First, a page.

Seems kind of "commercial", huh?

Well, like it or not, comic books are an industry. Industries need marketing. Companies can't publish books if the books don't make money. So consider Round 2 as a test of how well a creator can engender fans who will buy the book and make it successful. It's been difficult, with many projects falling below the line simply because not enough people knew about them. As such, some gloves have come off as contestants scramble to break the top 30.

But guess what? ROUND 2 IS STILL IN PROGRESS. Saturday, May 12, 2007 is the final day of voting so by this post, you'll still have a day and a half to make a difference in the contest. Show the publishers what kind of books you want to read and go here to vote: SMALL PRESS IDOL ROUND 2.

Round 3, as stated before, is a guaranteed publication round, requiring all creators to sign a contract stating that they will each complete a 12 page story to go into the Mysterious Visions anthology. In addition, for Round 3, they will turn in 3 pages of sequential art at the finished inks stage. Votes will be public with final say/veto power from the judges. Only 5 projects out of the 30 will advance, so it promises to be tooth and nail mud ditch fighting.

Round 4 will be the money round. Out of the 5 projects, one will succeed in pulling in the 4 book publishing deal. This gets unique. All 5 projects will be required to finish out their 12 page story. The Dimestore will package everything from the contest including the finished cover, the initial character artwork and bios, the cover sketch and the new pages and SELL them on their site. Votes in this round are cast by how many people BUY THE BOOK.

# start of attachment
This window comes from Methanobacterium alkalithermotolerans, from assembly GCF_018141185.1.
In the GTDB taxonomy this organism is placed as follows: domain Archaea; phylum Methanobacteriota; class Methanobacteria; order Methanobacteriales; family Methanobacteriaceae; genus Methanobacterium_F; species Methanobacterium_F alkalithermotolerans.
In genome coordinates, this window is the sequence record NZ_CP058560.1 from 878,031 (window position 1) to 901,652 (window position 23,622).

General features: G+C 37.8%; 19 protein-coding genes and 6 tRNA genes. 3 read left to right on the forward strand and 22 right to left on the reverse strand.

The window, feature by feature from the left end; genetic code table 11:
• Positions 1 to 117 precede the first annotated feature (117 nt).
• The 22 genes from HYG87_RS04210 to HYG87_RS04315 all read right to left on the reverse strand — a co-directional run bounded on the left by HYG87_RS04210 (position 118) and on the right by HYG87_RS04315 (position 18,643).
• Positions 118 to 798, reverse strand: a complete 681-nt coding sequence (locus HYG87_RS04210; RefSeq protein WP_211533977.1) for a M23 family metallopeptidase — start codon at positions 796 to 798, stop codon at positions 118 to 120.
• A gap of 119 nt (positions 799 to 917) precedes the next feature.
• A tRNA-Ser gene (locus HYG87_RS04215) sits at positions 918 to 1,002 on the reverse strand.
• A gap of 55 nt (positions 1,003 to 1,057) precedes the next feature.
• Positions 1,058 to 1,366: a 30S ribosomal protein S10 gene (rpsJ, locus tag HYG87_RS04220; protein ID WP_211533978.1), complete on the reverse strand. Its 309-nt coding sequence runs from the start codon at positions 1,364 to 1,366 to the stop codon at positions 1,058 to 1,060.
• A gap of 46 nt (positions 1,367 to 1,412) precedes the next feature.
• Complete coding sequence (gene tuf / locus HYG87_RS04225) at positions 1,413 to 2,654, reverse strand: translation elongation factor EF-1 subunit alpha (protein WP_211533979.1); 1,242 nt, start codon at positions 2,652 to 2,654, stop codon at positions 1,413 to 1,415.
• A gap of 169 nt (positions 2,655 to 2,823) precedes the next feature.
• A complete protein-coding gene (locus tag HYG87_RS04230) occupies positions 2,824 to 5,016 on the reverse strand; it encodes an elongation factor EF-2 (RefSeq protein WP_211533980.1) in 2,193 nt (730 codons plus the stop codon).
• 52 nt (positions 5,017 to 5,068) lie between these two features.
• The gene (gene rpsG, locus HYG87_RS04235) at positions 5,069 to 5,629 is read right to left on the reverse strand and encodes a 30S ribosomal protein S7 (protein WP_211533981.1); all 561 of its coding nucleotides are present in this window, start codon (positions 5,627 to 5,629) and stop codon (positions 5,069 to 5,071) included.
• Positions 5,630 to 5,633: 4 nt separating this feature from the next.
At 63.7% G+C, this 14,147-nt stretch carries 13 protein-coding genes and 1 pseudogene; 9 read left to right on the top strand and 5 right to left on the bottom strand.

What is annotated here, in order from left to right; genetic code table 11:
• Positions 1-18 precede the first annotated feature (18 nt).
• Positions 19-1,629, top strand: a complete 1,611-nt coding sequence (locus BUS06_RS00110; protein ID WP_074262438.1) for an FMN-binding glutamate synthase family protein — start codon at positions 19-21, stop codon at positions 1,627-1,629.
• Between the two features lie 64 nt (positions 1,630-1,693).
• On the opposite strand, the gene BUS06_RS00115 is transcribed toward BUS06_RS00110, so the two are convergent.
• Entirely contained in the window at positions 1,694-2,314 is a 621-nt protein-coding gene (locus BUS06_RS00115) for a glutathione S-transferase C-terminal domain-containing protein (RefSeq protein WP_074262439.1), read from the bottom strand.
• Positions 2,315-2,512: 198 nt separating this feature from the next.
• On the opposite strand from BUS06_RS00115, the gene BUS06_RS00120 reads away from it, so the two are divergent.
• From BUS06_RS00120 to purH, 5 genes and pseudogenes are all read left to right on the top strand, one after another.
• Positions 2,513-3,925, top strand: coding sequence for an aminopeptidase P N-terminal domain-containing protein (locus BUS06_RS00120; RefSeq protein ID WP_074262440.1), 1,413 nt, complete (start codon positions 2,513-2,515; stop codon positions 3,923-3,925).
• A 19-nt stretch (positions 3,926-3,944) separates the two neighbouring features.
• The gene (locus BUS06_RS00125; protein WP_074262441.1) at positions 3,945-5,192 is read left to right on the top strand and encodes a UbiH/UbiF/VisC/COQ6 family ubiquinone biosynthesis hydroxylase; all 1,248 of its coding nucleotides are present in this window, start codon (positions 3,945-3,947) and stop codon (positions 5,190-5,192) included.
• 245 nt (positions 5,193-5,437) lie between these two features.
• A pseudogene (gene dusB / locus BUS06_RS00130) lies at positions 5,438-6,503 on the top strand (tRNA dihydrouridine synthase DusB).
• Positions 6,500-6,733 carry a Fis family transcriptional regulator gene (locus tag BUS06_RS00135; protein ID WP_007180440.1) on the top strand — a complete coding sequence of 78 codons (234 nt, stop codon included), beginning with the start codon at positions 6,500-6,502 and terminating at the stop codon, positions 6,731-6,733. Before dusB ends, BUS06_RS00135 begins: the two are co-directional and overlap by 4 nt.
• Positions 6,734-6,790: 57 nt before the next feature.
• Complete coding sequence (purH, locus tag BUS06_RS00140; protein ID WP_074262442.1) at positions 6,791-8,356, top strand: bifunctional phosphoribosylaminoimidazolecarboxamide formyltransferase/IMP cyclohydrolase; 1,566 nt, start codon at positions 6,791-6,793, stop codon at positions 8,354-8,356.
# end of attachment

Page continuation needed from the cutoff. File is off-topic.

Interesting, no? Sure, some might say Dimestore is being opportunistic, with each book costing $3.00. But 90% of the profits will be turned over to the creator. I count this as a win-win investment, and I sincerely hope the general public will take that to heart and buy a book to support the creators. The good news is, since I've been following the contest, nearly 3,000 new people have signed onto the forum site to vote on the current entries.

So I think we might just have a quorum.

At any rate, if you're a fan at any level, go check out the contest. Vote. Yeah, it's not one of the big companies, but every industry can use a little bit of competition, don't you think? It makes everyone have to work that much harder to put out a product that YOU want to see. And independents can do some things you won't ever see the big guys do because independents can take more risks. They've got nothing at all to lose, after all.


Did I mention I'm a contestant? More info as the contest progresses!

Here are a few links:
Contest Guidelines
Round 2 Voting

Daniel Fu is the Comic Fodder Webcomic Reviewer
He lives in Austin, TX and is the creator of The Retriever webcomic.

Congrats on making it to round 2. I can't get your links to work though. It's either the host site or your links are bad.

-- Posted by: Lisa at May 11, 2007 5:18 PM

Hi Lisa,

Thanks for the interest. Yeah, the host site was down for an hour or two last night. It should be working, now!

-- Posted by: Daniel at May 12, 2007 12:27 PM